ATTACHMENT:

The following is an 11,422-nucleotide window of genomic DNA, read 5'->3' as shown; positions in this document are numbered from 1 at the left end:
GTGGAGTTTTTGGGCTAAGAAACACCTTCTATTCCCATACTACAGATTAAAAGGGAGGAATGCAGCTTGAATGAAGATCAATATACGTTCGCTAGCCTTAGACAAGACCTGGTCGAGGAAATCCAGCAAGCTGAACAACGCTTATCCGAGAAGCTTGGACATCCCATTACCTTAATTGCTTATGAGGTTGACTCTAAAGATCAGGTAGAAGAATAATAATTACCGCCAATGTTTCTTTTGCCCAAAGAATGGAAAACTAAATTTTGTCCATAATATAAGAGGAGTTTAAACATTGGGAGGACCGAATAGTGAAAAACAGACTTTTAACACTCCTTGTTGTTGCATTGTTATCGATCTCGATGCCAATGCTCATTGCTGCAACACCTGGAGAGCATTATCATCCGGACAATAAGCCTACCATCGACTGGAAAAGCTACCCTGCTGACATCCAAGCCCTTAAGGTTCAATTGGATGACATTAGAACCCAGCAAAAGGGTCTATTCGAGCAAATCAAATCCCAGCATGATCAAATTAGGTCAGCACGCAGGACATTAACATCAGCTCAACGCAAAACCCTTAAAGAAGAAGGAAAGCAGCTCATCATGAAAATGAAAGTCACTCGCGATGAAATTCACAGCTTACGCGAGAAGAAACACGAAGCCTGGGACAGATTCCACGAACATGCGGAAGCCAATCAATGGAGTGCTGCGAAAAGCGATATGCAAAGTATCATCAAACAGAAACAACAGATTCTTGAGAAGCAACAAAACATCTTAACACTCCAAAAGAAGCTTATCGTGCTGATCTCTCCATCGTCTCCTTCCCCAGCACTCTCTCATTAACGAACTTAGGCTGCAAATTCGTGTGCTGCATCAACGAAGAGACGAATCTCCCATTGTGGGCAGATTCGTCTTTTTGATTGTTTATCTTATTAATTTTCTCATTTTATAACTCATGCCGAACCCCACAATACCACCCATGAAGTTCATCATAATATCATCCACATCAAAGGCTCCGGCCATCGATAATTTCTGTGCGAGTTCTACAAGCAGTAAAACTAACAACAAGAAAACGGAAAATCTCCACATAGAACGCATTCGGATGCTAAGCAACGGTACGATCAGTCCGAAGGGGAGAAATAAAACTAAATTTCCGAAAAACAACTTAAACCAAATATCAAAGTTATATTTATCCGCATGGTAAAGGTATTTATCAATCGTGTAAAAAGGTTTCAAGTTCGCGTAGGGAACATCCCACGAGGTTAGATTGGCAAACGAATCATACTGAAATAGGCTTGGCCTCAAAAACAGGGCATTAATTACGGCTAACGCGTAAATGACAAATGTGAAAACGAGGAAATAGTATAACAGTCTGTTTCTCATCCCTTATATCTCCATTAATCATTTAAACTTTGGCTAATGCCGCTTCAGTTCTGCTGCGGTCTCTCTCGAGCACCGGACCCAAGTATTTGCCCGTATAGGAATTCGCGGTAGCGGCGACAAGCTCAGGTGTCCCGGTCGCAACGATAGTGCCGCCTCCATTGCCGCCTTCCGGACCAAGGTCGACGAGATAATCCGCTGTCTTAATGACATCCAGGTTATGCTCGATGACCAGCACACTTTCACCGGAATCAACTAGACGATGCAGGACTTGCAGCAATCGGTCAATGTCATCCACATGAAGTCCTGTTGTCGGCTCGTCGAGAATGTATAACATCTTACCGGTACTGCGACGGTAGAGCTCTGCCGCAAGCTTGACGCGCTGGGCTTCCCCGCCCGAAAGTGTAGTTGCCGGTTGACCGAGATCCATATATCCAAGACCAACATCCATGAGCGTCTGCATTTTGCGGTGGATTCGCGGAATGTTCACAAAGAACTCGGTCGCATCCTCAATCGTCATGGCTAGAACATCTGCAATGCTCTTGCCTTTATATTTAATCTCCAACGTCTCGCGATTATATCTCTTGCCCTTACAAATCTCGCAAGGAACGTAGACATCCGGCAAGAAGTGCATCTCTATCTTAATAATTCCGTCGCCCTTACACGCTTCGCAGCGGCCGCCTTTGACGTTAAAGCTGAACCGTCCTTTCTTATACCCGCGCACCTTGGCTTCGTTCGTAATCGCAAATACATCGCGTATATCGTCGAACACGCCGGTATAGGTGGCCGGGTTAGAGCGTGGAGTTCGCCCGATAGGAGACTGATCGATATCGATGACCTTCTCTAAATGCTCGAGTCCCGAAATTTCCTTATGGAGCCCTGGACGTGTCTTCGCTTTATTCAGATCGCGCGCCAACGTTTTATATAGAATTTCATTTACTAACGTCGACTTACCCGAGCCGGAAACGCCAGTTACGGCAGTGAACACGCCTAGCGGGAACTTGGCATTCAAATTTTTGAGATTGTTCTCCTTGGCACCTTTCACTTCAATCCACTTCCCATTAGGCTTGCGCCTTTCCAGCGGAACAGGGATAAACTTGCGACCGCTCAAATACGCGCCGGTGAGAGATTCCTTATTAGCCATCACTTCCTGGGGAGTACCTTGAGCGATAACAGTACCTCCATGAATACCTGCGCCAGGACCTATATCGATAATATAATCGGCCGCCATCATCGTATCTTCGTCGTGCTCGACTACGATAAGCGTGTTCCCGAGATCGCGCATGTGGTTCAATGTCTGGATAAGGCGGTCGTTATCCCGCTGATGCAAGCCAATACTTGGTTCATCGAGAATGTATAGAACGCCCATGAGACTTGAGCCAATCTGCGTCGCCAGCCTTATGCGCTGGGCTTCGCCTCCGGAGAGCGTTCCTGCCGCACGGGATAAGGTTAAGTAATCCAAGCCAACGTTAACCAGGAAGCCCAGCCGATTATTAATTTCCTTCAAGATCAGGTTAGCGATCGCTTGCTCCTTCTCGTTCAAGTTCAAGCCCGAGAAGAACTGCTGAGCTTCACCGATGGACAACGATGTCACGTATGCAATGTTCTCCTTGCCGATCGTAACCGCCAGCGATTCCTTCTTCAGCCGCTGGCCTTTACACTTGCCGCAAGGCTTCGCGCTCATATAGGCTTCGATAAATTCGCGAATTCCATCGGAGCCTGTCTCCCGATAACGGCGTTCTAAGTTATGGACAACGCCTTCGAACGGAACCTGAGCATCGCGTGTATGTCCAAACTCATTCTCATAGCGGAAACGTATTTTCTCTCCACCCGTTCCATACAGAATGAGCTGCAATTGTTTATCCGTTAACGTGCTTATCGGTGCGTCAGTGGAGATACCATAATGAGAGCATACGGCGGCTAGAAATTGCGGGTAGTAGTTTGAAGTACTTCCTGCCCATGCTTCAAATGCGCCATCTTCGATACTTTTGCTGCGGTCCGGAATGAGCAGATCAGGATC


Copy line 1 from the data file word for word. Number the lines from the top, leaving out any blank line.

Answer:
The following is an 11,422-nucleotide window of genomic DNA, read 5'->3' as shown; positions in this document are numbered from 1 at the left end: